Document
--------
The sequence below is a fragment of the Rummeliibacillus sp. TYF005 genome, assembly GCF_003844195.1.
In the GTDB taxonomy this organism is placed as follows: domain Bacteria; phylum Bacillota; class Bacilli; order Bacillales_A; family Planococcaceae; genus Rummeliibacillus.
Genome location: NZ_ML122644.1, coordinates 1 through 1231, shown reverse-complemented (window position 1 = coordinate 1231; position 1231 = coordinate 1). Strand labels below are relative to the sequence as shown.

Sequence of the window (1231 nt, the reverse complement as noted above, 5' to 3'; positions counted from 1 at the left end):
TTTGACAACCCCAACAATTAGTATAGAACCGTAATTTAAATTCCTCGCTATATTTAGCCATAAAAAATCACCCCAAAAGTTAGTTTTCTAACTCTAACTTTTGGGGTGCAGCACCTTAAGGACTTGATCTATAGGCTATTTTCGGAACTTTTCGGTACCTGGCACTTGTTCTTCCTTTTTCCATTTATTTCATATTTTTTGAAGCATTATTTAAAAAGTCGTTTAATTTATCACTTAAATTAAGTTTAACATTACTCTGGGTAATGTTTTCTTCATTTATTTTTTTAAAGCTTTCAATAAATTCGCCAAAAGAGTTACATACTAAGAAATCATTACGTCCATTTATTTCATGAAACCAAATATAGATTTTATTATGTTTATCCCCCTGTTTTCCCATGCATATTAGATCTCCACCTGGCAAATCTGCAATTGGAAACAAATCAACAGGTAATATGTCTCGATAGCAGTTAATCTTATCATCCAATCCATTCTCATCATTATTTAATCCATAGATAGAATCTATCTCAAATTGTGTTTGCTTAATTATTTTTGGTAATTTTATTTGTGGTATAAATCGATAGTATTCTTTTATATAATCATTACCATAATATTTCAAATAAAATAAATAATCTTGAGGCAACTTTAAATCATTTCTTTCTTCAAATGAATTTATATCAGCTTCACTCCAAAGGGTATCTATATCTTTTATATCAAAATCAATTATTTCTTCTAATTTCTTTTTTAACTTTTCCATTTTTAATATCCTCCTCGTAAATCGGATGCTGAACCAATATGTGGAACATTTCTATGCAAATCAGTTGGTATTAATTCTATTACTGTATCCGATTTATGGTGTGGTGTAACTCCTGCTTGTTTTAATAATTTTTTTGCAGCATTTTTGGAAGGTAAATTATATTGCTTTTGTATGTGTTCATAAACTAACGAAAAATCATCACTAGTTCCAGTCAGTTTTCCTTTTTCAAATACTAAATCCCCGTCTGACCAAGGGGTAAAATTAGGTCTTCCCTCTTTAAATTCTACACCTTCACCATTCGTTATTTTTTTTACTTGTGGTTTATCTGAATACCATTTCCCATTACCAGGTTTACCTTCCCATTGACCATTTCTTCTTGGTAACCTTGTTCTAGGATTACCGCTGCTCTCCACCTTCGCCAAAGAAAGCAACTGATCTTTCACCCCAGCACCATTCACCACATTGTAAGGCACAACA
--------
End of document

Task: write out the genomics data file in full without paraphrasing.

The sequence below is a fragment of the Rummeliibacillus sp. TYF005 genome, assembly GCF_003844195.1.
In the GTDB taxonomy this organism is placed as follows: domain Bacteria; phylum Bacillota; class Bacilli; order Bacillales_A; family Planococcaceae; genus Rummeliibacillus.
Genome location: NZ_ML122644.1, coordinates 1 through 1231, shown reverse-complemented (window position 1 = coordinate 1231; position 1231 = coordinate 1). Strand labels below are relative to the sequence as shown.

Sequence of the window (1231 nt, the reverse complement as noted above, 5' to 3'; positions counted from 1 at the left end):
TTTGACAACCCCAACAATTAGTATAGAACCGTAATTTAAATTCCTCGCTATATTTAGCCATAAAAAATCACCCCAAAAGTTAGTTTTCTAACTCTAACTTTTGGGGTGCAGCACCTTAAGGACTTGATCTATAGGCTATTTTCGGAACTTTTCGGTACCTGGCACTTGTTCTTCCTTTTTCCATTTATTTCATATTTTTTGAAGCATTATTTAAAAAGTCGTTTAATTTATCACTTAAATTAAGTTTAACATTACTCTGGGTAATGTTTTCTTCATTTATTTTTTTAAAGCTTTCAATAAATTCGCCAAAAGAGTTACATACTAAGAAATCATTACGTCCATTTATTTCATGAAACCAAATATAGATTTTATTATGTTTATCCCCCTGTTTTCCCATGCATATTAGATCTCCACCTGGCAAATCTGCAATTGGAAACAAATCAACAGGTAATATGTCTCGATAGCAGTTAATCTTATCATCCAATCCATTCTCATCATTATTTAATCCATAGATAGAATCTATCTCAAATTGTGTTTGCTTAATTATTTTTGGTAATTTTATTTGTGGTATAAATCGATAGTATTCTTTTATATAATCATTACCATAATATTTCAAATAAAATAAATAATCTTGAGGCAACTTTAAATCATTTCTTTCTTCAAATGAATTTATATCAGCTTCACTCCAAAGGGTATCTATATCTTTTATATCAAAATCAATTATTTCTTCTAATTTCTTTTTTAACTTTTCCATTTTTAATATCCTCCTCGTAAATCGGATGCTGAACCAATATGTGGAACATTTCTATGCAAATCAGTTGGTATTAATTCTATTACTGTATCCGATTTATGGTGTGGTGTAACTCCTGCTTGTTTTAATAATTTTTTTGCAGCATTTTTGGAAGGTAAATTATATTGCTTTTGTATGTGTTCATAAACTAACGAAAAATCATCACTAGTTCCAGTCAGTTTTCCTTTTTCAAATACTAAATCCCCGTCTGACCAAGGGGTAAAATTAGGTCTTCCCTCTTTAAATTCTACACCTTCACCATTCGTTATTTTTTTTACTTGTGGTTTATCTGAATACCATTTCCCATTACCAGGTTTACCTTCCCATTGACCATTTCTTCTTGGTAACCTTGTTCTAGGATTACCGCTGCTCTCCACCTTCGCCAAAGAAAGCAACTGATCTTTCACCCCAGCACCATTCACCACATTGTAAGGCACAACA